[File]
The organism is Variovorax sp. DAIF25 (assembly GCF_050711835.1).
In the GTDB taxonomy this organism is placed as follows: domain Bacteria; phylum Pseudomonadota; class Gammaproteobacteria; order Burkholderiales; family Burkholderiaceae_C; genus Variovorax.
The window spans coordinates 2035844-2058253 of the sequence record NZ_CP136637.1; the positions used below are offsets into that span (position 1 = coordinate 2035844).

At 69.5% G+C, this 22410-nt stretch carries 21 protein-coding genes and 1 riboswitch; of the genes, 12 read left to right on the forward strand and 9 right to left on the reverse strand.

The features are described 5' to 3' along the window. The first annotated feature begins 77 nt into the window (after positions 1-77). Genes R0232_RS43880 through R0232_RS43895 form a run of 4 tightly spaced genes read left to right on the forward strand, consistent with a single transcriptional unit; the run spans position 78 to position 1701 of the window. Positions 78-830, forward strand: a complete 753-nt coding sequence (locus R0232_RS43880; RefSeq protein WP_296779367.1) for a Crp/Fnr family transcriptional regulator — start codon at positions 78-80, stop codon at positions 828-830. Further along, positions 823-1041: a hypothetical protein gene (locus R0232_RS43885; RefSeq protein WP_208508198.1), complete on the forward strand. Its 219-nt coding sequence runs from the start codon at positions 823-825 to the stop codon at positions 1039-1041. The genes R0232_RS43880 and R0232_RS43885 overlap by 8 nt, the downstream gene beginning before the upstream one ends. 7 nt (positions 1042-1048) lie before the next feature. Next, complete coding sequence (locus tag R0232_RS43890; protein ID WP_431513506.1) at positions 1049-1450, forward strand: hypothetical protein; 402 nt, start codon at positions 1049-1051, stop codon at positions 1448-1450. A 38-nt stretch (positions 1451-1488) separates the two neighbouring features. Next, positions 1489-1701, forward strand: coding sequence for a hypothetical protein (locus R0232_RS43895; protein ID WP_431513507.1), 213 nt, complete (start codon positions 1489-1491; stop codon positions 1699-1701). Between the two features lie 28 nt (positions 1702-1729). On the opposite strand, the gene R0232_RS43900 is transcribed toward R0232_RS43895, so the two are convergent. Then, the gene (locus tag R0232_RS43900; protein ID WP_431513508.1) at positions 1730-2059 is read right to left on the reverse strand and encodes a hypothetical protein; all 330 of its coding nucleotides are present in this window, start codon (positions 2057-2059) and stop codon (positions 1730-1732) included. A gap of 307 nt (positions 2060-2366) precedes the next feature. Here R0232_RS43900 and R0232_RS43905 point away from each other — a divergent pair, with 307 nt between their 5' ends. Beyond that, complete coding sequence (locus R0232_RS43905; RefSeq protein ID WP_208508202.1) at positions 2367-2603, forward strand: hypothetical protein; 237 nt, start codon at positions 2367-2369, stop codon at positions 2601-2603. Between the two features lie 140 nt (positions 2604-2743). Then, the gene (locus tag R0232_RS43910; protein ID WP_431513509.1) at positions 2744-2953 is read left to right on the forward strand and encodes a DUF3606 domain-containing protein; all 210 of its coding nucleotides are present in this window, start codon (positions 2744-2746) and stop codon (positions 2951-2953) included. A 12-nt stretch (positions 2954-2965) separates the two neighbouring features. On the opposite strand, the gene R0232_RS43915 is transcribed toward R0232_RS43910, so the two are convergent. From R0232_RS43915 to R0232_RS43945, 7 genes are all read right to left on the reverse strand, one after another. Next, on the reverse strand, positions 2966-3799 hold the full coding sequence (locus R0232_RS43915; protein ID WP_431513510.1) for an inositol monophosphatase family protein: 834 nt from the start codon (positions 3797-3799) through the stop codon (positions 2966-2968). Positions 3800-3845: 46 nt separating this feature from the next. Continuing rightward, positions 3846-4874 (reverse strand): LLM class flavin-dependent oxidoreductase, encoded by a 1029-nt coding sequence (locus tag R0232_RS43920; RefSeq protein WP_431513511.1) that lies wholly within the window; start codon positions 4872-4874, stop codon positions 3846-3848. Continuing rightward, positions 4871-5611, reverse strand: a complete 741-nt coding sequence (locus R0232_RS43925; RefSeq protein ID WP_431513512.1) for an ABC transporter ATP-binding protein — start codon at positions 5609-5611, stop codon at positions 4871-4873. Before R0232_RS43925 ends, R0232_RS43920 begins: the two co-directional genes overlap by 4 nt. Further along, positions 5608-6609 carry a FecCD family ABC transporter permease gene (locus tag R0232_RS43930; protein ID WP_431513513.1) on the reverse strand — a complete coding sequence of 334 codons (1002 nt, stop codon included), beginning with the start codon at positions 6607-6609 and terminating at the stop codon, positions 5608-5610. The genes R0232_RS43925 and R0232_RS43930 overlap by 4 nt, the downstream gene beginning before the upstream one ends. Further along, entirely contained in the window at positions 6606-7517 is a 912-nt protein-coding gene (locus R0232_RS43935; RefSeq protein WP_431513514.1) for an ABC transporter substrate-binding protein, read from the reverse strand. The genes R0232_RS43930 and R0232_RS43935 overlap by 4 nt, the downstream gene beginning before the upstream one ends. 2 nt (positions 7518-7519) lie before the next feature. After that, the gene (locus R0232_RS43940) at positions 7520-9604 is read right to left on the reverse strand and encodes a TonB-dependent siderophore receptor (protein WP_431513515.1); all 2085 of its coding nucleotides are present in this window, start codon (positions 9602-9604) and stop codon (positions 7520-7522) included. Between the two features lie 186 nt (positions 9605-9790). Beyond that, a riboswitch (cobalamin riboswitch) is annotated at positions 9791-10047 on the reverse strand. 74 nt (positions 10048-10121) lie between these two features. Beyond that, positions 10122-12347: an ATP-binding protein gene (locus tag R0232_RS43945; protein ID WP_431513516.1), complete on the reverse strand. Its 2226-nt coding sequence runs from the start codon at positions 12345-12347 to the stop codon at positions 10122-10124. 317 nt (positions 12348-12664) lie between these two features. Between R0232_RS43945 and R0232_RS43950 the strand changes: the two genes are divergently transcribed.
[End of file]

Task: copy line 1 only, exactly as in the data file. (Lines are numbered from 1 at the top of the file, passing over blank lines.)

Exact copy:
The organism is Variovorax sp. DAIF25 (assembly GCF_050711835.1).